Madagascar day gecko, Phelsuma madagascariensis, Hawaii. I found this little guy peering through a fence at me yesterday morning. They are quite beautiful and have apparently naturalized into Hawaii.

Rainbow Falls

Rainbow Falls, Hilo, Hawaii. This huge waterfall is just outside of Hilo and is so named, due to the rainbow visible on sunny days. These falls are somewhat unique among Hawaiian Waterfalls in that the water has carved a huge cave in back of the falls, providing a great backdrop for the mist and rainbows caused by the falling torrents of water.

Saturday, August 13, 2011

Raccoon Butterflyfish

A few individuals out of a large school of Raccoon Butterflyfish, Chaetodon lunula, Waio'Opae Preserve, Hawaii.

Thursday, August 11, 2011

Seaweed for Lunch

Green sea turtle, Chelonia mydas, grazing on seaweed, Hawaii. There was an audible crackling sound of the Sea Turtle's Beak against the lava rock as he/she scraped off seaweed from the rock base.

Wednesday, August 10, 2011

In Search of the I'Iwi

I'iwi, Vestiaria coccinea or scarlet honeycreeper, Hawaii. These have near threatened status and are imperilled by their susceptibility to avian malaria, avian pox, habitat loss and predation by non-native species. These can be found high on the slopes of Mauna Loa, typically above 4500 ft. (due to the lack of mosquitos). Reasonably decent sized populations remain on Hawaii, Maui and Kauai and isolated populations remain on Oahu and Molokai. While not endangered, these little birds are typically found high up in the canopy of old growth Ohia and Koa and are somewhat difficult photograph (just give me a good duck to photograph instead...). Thus, this blurry photograph was the best of those taken after several hours of hiking and squinting at tree tops. The birds proved somewhat skittish and generally flew off as you approached except for those in the highest trees. Autofocus in dense bramble is also a bit of a beast...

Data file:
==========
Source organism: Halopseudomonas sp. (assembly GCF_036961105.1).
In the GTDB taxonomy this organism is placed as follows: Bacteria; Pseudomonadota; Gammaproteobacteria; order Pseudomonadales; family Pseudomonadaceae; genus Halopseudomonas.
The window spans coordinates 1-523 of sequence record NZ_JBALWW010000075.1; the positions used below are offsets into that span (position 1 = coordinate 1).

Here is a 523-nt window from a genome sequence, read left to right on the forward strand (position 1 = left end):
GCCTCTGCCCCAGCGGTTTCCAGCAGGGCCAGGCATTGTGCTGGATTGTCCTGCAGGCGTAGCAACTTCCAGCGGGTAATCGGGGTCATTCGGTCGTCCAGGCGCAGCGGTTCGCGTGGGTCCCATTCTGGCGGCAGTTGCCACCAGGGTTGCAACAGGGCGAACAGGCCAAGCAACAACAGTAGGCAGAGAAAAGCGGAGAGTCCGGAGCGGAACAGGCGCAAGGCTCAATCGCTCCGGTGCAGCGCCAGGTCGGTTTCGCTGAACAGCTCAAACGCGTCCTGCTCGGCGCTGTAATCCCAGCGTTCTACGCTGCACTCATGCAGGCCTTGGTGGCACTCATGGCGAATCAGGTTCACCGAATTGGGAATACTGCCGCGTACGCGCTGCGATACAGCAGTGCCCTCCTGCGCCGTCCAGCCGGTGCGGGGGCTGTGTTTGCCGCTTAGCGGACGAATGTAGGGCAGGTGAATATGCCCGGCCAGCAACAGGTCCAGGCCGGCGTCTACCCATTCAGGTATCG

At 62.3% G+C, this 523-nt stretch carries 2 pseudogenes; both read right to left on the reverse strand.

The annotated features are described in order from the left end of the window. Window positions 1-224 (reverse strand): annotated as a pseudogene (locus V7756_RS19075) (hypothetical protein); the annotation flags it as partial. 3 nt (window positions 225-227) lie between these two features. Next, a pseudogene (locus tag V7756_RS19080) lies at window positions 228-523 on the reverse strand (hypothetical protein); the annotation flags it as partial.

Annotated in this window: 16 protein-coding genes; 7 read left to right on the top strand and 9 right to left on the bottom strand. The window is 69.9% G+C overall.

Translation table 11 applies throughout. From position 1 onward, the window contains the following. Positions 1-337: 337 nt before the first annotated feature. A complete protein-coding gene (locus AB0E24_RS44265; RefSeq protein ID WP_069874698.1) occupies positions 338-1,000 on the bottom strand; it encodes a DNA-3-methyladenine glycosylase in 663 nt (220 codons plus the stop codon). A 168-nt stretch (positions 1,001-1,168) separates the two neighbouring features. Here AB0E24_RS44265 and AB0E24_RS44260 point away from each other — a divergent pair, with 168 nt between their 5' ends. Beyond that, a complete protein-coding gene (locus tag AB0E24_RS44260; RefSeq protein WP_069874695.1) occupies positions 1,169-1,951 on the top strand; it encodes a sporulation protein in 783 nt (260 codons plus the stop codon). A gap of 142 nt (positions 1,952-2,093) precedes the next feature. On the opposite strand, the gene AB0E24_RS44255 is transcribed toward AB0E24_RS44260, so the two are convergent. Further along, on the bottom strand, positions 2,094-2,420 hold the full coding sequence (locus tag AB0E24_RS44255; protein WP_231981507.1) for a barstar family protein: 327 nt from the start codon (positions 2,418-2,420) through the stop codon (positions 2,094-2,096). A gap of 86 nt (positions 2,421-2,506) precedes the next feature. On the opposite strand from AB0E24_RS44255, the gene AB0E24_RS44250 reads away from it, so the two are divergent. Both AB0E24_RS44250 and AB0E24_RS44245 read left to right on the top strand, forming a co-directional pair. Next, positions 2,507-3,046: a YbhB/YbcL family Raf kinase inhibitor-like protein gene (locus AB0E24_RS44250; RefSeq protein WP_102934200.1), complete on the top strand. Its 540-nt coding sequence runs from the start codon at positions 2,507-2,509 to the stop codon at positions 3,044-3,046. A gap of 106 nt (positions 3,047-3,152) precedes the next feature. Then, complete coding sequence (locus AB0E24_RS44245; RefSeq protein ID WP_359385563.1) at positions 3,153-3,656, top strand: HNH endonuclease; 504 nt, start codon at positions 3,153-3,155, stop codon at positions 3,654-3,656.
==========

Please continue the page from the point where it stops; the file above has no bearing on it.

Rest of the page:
Tuesday, August 09, 2011

The Ever Persistent White Spotted Puffer

White Spotted Puffer, Carthigastor jactator, Waio'Opae, Hawaii. One of a pair of little puffers that were persistently attempting to get at a Damselfish's nest. The Damselfish (not shown) valiantly chased them off time and time again, nipping fins and badgering, only for them to return once more.

Monday, August 08, 2011

Don't say Nay, Say Nene!

Hawaiian Nene Goose, Branta sandvicensis, at Mele Kohola on the coast of the Big Island of Hawaii. The nene goose is the Hawaii state bird. While there were once up to 25,000 birds, the population was reduced to 30 birds in 1952 due to habitat loss and predation by mongoose, rats and feral cats. After successful captive breeding and reintroduction, they are once again found in the wild on the islands of Kauai, Maui and Hawaii where they have been successfully re-introduced.